“Garcia Mata plays the rhythm of the conga in the body of the mulatto dancer, who lifts her left arm as she does the kick-step. She wears a sensual typical dress and is accompanied by a group of six musicians. The painting beautifully represents when Afro-Cuban music became main-stream, and a representative of Cuban culture at large.”
– Alfredo Triff, Musician and Art Critic
Evelio Garcia Mata (1903 – 1984) specialized in painting country scenes and animals. He participated in many shows and won numerous awards. He founded the Cuban fine arts association Sociedad Cubana de Bellas Artes.
La conga was created by Evelio García Mata during a time when the international success of Cuban music was making huge strides in creating national pride. Prior to being commissioned to undertake this work, García Mata had been one of the only Cuban artists that had chosen to specialize in depicting animals. Hence, this painting became an acclaimed exception to his usual works. The conga, a popular Afro-Cuban dance consisting of a three-count pulse and a kick-step, had become widely popular in the late 1930s, as dancers formed long conga lines that weaved through dance floors. It also became a great component of social interaction as it permeated all barriers of society. It was enjoyed as a street dance during carnivals as much as during the most sophisticated high society parties. This painting, clearly influenced by the art deco style that had become so prevalent in Cuba during the1920s, is not meant to represent a realistic scene but rather a symbolic one. Decorative elements found in the murals and stage designs of the time are noticeable. As are the presence of some technical resources, such as the gold color used for the banana-like big leaves in the background, not commonly used in straight painting. García Mata plays the rhythm of the conga (a feminine noun) in the body of the mulatto dancer, who lifts her left arm as she does the kick-step. She wears a sensual typical dress and is joined by a group of six musicians. The painter stresses harmony between dancers and musicians. Even those that are playing their instruments are also taking part in the dance. García Mata’s vision is optimistic: the scene takes place in an idyllic setting, among palm trees. The painting beautifully portrays a moment when Afro-Cuban music became part of mainstream Cuban society and a representative of Cuban culture at large.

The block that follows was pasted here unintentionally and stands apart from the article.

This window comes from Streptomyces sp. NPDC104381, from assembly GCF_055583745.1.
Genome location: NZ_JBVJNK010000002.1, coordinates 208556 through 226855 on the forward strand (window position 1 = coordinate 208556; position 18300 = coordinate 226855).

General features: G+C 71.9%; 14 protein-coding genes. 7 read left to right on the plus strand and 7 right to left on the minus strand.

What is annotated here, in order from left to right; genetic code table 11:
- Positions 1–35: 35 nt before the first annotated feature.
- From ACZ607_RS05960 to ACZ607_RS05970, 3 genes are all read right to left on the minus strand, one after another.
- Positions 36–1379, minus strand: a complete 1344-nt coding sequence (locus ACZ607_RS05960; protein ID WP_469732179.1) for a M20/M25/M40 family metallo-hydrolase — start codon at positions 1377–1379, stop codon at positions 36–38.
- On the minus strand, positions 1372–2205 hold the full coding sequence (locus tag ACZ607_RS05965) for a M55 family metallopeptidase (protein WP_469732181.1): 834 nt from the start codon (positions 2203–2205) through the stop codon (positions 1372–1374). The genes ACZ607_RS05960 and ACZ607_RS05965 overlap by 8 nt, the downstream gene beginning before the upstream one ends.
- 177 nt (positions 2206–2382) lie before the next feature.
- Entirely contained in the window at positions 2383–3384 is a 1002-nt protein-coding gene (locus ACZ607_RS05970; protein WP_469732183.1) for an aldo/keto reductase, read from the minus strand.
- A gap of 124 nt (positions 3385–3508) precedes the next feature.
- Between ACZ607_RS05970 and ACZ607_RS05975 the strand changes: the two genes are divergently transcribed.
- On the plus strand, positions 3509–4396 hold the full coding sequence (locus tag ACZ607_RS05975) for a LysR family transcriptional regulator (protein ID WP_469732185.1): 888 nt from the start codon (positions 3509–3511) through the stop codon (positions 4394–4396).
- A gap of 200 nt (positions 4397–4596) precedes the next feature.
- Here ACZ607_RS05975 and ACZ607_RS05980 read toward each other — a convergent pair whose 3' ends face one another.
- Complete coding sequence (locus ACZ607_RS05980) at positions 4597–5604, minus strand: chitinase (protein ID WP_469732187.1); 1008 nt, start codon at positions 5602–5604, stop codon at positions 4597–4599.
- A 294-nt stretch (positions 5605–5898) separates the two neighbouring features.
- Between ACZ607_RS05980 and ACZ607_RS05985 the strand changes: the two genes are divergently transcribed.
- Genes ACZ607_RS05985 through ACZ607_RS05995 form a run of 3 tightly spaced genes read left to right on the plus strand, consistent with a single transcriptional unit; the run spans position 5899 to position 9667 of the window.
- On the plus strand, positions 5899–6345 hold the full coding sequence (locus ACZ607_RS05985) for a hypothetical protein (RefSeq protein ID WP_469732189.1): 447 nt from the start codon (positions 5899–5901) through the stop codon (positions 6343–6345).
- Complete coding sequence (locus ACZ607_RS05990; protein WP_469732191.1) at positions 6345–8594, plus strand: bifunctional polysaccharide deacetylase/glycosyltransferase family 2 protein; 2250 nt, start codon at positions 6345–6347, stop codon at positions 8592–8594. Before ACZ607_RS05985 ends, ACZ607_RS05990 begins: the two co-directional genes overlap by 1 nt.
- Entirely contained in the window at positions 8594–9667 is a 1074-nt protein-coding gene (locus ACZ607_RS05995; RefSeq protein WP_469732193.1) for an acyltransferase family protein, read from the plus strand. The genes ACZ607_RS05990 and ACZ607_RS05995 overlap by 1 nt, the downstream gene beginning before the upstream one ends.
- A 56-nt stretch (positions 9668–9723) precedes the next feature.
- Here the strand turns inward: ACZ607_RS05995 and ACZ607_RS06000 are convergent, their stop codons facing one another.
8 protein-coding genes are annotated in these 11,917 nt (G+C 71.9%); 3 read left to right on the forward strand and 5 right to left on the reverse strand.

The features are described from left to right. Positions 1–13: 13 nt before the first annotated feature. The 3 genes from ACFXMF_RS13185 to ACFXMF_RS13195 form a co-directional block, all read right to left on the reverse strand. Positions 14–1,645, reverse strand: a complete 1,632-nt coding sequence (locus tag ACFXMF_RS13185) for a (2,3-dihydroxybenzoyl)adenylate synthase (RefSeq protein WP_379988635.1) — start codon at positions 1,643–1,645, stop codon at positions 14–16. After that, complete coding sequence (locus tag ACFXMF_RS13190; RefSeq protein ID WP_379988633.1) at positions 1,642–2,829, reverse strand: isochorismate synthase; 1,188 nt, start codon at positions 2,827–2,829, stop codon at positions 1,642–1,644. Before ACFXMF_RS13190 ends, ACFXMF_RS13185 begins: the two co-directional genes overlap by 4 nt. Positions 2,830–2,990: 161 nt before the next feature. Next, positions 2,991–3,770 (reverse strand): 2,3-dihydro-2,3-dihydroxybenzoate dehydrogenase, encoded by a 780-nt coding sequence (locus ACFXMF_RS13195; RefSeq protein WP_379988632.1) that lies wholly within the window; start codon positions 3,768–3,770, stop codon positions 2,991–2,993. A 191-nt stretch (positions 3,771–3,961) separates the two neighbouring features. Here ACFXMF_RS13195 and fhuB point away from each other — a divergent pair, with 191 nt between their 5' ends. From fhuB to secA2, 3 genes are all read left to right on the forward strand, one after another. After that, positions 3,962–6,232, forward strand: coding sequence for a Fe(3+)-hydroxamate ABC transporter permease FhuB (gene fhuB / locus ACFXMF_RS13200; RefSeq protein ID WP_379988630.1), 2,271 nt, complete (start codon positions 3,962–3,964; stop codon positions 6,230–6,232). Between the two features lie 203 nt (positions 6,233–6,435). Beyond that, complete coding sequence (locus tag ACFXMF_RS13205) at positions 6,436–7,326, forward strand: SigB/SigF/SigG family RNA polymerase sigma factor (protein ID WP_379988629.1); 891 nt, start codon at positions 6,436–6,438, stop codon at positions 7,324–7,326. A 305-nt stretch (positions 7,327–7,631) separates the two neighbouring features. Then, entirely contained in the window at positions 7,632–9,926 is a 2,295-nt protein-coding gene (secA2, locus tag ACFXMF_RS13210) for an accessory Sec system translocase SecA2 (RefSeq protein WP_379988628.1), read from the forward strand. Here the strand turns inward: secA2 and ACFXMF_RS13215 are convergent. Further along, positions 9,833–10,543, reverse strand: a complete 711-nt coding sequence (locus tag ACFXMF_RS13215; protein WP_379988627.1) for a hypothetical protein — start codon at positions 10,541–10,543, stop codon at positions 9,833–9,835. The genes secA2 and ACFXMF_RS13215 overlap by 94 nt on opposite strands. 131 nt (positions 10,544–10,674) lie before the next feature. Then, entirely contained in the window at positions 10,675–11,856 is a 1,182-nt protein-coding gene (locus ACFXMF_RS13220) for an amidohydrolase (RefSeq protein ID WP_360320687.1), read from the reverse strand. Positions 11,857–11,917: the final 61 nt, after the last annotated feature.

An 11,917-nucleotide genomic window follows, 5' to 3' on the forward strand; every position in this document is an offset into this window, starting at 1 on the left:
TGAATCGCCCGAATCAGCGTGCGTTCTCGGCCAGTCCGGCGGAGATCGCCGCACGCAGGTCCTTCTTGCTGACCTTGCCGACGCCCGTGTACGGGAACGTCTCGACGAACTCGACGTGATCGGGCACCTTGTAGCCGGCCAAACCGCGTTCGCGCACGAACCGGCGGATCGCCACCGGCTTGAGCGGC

22 x 45 Memorabilia